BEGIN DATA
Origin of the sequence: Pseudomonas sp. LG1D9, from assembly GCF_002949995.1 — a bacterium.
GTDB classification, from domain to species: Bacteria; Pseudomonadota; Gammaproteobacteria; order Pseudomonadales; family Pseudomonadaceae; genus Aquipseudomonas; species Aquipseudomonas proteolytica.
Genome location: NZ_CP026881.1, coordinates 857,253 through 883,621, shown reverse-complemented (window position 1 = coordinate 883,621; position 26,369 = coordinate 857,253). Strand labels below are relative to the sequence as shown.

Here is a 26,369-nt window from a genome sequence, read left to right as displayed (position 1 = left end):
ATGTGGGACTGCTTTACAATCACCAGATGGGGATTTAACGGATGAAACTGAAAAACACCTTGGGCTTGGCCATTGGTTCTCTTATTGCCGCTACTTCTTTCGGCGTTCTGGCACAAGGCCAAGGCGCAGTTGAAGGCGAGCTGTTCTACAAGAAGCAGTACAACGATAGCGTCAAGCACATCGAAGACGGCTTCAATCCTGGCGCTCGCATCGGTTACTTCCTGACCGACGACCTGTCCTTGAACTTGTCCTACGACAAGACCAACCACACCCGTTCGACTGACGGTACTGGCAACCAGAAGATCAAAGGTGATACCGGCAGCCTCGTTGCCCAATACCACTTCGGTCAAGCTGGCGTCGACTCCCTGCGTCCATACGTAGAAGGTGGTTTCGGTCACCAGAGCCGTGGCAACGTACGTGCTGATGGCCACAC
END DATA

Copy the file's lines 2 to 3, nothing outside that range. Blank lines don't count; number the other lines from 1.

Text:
GTDB classification, from domain to species: Bacteria; Pseudomonadota; Gammaproteobacteria; order Pseudomonadales; family Pseudomonadaceae; genus Aquipseudomonas; species Aquipseudomonas proteolytica.
Genome location: NZ_CP026881.1, coordinates 857,253 through 883,621, shown reverse-complemented (window position 1 = coordinate 883,621; position 26,369 = coordinate 857,253). Strand labels below are relative to the sequence as shown.